How to handle a counter-offer
Changing jobs is one of the biggest decisions you’ll make and getting an attractive offer from a new company is a fantastic feeling. However, for a lot of people, once they hand in their notice, they will receive a counter-offer.
A counter-offer is when your current employer makes you an offer to try to convince you to remain with them. It can have many elements to it such as an increase in remuneration, more responsibility, a promotion, a change in role, flexibility to work remotely, a new project that interests you, or more often than not, a combination of these.
Deciding whether to accept the counter-offer or not can be a really tough decision, especially if you feel a sense of loyalty to your current employer or manager. Over my years working in the recruitment sector, and seeing so many candidates faced with untangling everything, trying to make the right decision, I’ve gathered the key points to be considered:
- Understand your concerns - there may be more than one reason driving you to consider moving employer but identifying what they are will aid you in looking for what’s important in your next career move. You may feel you’ve been stuck on the same project for too long, or you’re using dated technology and want to work with the latest tools. Or perhaps you are looking for an increase in salary, benefits, or equity participation. Whatever they are, dive into them to figure out what it is that’s missing in your current role and what the right new role needs to look like for you.
- Address these concerns with your current manager - Before applying for roles or engaging a recruiter to help you, I really recommend you speak with your current manager to address these issues to see if they can help. An old saying springs to mind here: “if you don’t ask you don’t get”. Honest conversations at this stage can save a lot of misspent time and effort if your preference is to stay where you are if your issues can be remedied. Give them an opportunity to address your concerns and be sure everyone’s very clear about any timescales to implement agreed changes. A word of advice here, judge any perceived progress buy what is committed to or changed, not what is just said.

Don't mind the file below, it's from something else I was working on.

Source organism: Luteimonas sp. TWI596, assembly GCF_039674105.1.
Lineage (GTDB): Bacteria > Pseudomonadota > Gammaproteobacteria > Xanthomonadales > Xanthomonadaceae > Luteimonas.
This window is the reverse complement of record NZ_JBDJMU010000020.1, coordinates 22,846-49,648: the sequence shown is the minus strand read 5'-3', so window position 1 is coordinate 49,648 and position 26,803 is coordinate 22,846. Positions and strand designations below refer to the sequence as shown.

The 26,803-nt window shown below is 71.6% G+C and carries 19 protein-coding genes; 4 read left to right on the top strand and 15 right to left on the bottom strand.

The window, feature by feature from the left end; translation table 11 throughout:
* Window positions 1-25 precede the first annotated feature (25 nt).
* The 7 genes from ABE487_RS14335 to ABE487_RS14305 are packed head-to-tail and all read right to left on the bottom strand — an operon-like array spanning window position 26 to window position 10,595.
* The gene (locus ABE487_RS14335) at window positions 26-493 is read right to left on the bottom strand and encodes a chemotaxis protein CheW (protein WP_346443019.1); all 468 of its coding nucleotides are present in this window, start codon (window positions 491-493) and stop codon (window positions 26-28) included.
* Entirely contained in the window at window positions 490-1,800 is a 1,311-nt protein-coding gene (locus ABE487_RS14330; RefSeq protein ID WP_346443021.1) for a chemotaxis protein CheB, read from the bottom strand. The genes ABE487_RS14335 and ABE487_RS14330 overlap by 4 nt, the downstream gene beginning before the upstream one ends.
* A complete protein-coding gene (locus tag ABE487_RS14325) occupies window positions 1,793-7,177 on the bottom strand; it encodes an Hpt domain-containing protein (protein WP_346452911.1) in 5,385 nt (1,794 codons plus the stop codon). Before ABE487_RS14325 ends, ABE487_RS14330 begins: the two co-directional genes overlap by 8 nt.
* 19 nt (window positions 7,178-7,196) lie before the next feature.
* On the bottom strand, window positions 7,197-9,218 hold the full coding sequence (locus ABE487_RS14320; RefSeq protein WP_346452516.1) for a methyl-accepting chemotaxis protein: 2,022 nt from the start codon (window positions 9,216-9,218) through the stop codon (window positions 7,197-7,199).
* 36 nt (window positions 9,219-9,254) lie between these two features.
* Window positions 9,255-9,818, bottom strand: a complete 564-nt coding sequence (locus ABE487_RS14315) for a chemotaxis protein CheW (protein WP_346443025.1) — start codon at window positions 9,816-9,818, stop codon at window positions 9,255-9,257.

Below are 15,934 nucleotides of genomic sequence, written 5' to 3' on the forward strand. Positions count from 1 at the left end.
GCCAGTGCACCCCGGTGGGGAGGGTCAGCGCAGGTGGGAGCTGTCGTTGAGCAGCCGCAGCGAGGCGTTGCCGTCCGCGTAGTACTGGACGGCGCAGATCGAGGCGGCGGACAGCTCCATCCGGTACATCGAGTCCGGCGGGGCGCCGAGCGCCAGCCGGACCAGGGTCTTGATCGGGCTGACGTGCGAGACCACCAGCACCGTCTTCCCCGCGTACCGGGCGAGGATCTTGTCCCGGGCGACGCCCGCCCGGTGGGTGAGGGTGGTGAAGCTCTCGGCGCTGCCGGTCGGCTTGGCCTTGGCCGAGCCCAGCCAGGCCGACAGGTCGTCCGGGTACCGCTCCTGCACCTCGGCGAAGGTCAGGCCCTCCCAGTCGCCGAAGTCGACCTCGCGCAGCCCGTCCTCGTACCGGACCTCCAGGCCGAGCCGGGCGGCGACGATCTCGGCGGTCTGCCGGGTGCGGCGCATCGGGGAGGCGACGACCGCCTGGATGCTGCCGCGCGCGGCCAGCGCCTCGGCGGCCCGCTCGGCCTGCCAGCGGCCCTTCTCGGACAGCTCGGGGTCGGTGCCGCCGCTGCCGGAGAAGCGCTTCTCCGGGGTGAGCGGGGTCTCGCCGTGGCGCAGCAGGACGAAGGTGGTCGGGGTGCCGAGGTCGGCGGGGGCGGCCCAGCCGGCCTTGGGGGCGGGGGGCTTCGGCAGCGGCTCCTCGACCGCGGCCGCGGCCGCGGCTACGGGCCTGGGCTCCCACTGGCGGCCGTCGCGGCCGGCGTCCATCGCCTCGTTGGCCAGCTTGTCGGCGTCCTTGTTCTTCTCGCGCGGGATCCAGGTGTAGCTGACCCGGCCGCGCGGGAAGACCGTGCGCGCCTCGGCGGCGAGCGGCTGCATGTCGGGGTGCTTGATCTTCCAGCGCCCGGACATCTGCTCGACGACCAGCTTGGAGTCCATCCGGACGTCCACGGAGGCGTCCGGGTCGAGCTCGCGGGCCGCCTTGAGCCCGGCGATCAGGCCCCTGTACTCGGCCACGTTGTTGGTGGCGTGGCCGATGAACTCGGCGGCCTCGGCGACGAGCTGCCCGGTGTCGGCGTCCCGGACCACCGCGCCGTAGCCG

- Handing in your notice – If after speaking with your manager, they are unable to resolve your concerns and you have successfully completed the interview process in another company to receive an attractive offer, you’ll be resigning. In a brief, clear and concise manner submit your notice in writing to your manager outlining what date you will be finishing work. Ideally, you’ve previously attempted to have your concerns addressed, so this shouldn’t be a surprise to your employer or entirely unexpected.
- The counter-offer – So, you’ve handed in your notice and have been invited to a meeting with your manager and potentially senior management. Remind yourself before the session of all the drivers behind your decision to leave in the first place. This will help keep the conversation focused on the areas important to you. The counter-offer they make will probably reflect the conversations you’ve had with your manager from the start.
- What to do? – Once they present the counter-offer it's up to you to decide. During this time, it is important to look at the facts and ask yourself the following:
- Why was I leaving in the first place?
- Why only now are my concerns being addressed once my notice has been given?
- Am I being persuaded to stay for my needs or for my employer’s?
- Am I convinced what’s being offered will be delivered?
- If I stay and accept the counter-offer, will there be any animosity or distrust that could be detrimental to my future there?
- Could they be planning for me to leave in the near future, but to their timescales and on their terms?
- Does a counter-offer put me under the spotlight to perform at a higher level?
- If I stay and accept the counter-offer, is this principally through fear of the unknown about a new employer, and is that a valid reason to stay?
- If I stay and accept the counter-offer, will it add any value to my career or personal requirements?
- Informing each company of your decision - Once you have made your mind up it’s important to be as professional and as courteous as possible. If you accept the counter-offer explain the situation and your reasoning to the prospective new employer and thank them for their time and interest in you. If you are declining the counter-offer, make sure you do the same and thank them for the opportunities, you have been given over your employment.
Deciding on accepting or rejecting a counter-offer can be one of the hardest decisions you will have to make when looking at moving employer. There are always nerves and excitement when starting a new job, it is a jump into the unknown; leaving your comfort zone. Do not allow fear, or emotions to cloud your judgment. Having a clear mind and a pragmatic approach is the best way to evaluate a counter-offer objectively. Being in the fortunate position of considering a counter-offer is an opportunity to look at your needs and career in a whole new way. Just remember why you were looking to leave in the first place and don’t lose focus on that goal.
Any you have any questions on the above or would like to know more about Talentspot, then get in touch.